Often times in spiritual spaces, there is a belief or notion that to sit or to practice yoga is enough to change society. But when Gandhi spoke about “being the change,” he didn’t stop there. He went out into the world and made the change. Humans are multi-dimensional creatures and so it seems true that our journey towards awakening is also complex. Why wouldn’t we awaken to different degrees in different areas of our lives, including physical, emotional, creative, spiritual, sexual, and last but not least, social? In my own life these various awakenings have impacted each other and overlapped. And I have also found it true that each area has also required a clear and unique practice. For example, as I began yoga and meditation, these meditations made me more mindful of how my body felt after eating sugar. However, it didn’t necessarily help me realize the behavioral patterns I’d developed as a child in order to use sugar as an emotional crutch. As Rabbi Rami Shapiro put it, “I wouldn’t go to a therapist for spiritual advice or to my spiritual teacher for therapy.” His comments point to the need for attention, effort, practice, and development in all of the complex areas of our experience.
Just as Shapiro also warns that spiritual teachers become dangerous when they haven’t invested in knowing and transforming the ego, I’ve seen the harm that is caused by spiritual teachers and practitioners who are not on a path of social awakening. After the current president was elected, I was in yoga classes where white teachers offered their teachings in ways that completely ignored the suffering of people of color. I’ve also seen teachers offer practices in ways that did not honor the cultures or traditions from which they came. I’ve also heard spiritual teachers speak about transcending identity in ways that are akin to spiritual bypass and less than helpful.
In “Rhadical Dharma” Angela Kyodo Williams identifies the path of transformation of a “social ego.” To understand the social ego is to understand how collective consciousness works. A group of people that have come together for meditation has a very different energy and level of consciousness than those who come together to watch a baseball game in a stadium or to have a drink in a bar. With this in mind, we might begin to understand collective consciousness and how social systems were established as a result of the collective consciousness of those in power. We might begin to understand whiteness and masculinity in terms of dominance and ego. Social consciousness, then, is a fine attunement to how the collective works, just as another facet of our individual awakening is attunement to how our own mind works.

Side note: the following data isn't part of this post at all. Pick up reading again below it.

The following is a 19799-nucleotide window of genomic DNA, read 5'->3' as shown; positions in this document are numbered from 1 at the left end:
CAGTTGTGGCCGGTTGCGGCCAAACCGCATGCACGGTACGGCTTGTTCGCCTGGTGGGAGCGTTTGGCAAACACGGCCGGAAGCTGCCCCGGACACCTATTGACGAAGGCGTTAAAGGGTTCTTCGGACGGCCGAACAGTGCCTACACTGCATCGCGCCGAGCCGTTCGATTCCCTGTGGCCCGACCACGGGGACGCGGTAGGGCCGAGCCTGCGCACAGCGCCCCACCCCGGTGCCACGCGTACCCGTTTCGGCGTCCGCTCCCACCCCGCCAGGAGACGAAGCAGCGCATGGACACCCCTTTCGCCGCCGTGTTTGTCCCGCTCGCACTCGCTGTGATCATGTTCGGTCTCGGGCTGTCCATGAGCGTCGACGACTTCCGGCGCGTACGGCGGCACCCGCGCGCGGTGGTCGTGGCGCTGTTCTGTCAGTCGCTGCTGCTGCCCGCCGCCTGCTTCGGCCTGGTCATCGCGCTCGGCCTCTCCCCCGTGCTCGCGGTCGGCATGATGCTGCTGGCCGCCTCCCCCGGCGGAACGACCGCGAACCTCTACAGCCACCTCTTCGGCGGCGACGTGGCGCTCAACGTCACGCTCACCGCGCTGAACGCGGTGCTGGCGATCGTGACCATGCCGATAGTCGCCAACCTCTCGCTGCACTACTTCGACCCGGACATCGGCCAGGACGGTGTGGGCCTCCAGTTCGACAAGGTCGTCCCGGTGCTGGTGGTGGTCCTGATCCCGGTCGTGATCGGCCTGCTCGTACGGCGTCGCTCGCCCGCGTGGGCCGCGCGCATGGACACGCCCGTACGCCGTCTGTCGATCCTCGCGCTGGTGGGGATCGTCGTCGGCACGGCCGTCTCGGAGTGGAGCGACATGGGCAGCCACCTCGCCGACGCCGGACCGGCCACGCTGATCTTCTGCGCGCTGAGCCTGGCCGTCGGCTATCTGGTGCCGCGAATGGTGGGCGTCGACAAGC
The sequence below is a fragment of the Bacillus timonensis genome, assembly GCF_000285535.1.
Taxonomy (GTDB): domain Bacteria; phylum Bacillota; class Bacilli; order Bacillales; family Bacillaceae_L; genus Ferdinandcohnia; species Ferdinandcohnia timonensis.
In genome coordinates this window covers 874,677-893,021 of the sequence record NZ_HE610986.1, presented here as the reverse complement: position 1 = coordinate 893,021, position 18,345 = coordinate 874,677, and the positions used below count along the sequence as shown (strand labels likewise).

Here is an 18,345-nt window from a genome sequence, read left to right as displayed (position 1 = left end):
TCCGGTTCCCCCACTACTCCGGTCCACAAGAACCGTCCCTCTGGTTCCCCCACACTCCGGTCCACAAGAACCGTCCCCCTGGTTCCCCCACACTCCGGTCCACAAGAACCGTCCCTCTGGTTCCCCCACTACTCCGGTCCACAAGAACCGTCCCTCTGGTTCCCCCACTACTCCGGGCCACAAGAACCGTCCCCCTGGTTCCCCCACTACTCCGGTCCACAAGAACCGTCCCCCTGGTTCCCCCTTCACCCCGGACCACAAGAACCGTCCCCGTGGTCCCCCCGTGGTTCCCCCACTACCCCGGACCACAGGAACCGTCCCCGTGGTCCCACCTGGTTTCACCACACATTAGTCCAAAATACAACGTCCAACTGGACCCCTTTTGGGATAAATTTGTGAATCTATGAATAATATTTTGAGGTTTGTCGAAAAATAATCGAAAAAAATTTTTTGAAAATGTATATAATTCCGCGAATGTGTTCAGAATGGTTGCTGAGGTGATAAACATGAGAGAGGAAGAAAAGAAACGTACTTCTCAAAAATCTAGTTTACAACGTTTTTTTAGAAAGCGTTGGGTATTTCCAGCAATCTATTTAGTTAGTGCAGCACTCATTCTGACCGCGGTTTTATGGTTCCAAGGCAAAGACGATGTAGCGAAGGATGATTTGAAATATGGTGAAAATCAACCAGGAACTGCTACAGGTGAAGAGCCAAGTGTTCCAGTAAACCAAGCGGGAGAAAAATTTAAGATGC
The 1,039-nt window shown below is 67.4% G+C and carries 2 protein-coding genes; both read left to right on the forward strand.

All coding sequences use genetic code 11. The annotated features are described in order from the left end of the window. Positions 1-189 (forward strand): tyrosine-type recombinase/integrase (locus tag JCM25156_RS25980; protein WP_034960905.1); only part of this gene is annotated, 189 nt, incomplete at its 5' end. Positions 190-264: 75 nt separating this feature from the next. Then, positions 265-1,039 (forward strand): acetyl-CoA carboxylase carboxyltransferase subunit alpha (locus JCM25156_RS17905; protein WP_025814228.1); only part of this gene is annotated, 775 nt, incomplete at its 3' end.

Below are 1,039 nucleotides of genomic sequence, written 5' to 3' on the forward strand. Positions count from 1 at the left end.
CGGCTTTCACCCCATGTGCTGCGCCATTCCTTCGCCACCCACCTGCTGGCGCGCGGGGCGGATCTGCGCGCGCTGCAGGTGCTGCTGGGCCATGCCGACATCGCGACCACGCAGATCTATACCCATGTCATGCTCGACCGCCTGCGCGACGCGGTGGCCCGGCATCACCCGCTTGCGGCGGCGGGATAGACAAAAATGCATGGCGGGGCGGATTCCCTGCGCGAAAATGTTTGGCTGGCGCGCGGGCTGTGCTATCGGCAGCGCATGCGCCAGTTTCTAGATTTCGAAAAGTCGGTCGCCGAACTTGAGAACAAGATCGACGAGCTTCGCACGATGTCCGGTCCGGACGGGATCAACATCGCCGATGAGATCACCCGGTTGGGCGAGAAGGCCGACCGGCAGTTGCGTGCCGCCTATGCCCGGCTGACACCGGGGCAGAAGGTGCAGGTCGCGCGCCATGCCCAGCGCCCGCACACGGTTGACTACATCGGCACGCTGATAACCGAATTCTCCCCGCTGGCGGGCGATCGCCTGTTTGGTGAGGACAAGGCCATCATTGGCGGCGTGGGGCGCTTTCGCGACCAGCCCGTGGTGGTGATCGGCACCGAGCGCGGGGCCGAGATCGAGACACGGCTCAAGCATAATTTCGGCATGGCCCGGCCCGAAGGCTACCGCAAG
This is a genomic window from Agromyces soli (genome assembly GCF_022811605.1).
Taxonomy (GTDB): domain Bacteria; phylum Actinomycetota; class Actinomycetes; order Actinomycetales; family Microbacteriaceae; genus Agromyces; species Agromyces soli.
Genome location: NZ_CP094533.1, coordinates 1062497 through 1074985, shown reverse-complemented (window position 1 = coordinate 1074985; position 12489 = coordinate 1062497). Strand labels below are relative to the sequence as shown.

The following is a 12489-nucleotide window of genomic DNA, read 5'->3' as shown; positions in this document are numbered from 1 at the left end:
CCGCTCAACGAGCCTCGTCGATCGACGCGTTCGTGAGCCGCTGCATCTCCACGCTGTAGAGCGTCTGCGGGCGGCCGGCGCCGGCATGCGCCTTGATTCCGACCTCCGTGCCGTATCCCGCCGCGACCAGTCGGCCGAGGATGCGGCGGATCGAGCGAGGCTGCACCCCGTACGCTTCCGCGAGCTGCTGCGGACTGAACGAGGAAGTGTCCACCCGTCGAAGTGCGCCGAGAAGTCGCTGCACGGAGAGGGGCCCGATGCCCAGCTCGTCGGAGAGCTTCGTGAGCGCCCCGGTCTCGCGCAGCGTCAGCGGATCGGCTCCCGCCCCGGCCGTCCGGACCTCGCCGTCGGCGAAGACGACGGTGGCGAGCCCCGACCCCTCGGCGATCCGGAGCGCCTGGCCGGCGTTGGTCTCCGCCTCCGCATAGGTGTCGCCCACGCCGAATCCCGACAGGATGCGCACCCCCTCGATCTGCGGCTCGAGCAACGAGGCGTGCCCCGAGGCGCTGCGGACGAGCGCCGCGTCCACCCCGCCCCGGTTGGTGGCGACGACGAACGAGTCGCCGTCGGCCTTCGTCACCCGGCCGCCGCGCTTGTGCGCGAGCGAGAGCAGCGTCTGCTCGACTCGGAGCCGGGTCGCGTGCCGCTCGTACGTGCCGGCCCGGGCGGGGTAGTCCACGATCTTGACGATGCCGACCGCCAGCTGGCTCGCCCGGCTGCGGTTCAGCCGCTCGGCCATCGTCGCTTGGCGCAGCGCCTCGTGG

Yet many practitioners and teachers are still not even yet aware that they are even part of a collective consciousness, or a collective for that matter. Some of us have not awakened to our collective identities, especially race and gender. Others choose not to explore it and ignore this aspect of awakening. However the path of awakening is available to us all. We can all study our social systems to understand the evolution of genocide, slavery, racial terrorism, Jim Crow, the immigration system, mass incarceration and policy brutality. We can all find teachings in the poetry of Maya Angelou, the art of Frida Kahlo, the songs of Celia Cruz, the speed of Jesse Owens, and the movement of Fifi Abdou. We can all strive to clearly see the suffering and joys of the collectives, as well as our history as it lives in our present day.
We need to cultivate our social understanding and development to move towards a more enlightened society. One of my spiritual teachers, a Vietnamese Buddhist monk and peace activist, said “In order to save our planet Earth, we must have a collective awakening. Individual awakening is not enough. That is why one Buddha is not enough.” Some of my other teachers, including Martin Luther King, Gandhi, and Mother Theresa, also embody the path of social consciousness and give guidance in this area through their social activism. “Let us work for peace within our families and society, and not expect help from God, Buddha or the governments,” the Dalai Lama said when responding to questions about terrorist attacks. We can’t expect God to do the dishes or to solve our social problems. These teachers recognize that while certain practices help us transcend the individual ego, there is still work to be done to transcend the social ego. So if we truly want to follow a path of enlightenment, where we are awakened in all the dimensions of our existence, we cannot ignore the path of social consciousness. And while we also temper this with compassion for ourselves and others and honor where we are on all of these complex and intersecting paths, that doesn’t mean we don’t have to get on the mat, or on the cushion, or write that letter to our legislator. If we want to see social change we have to develop a practice to transform the social ego.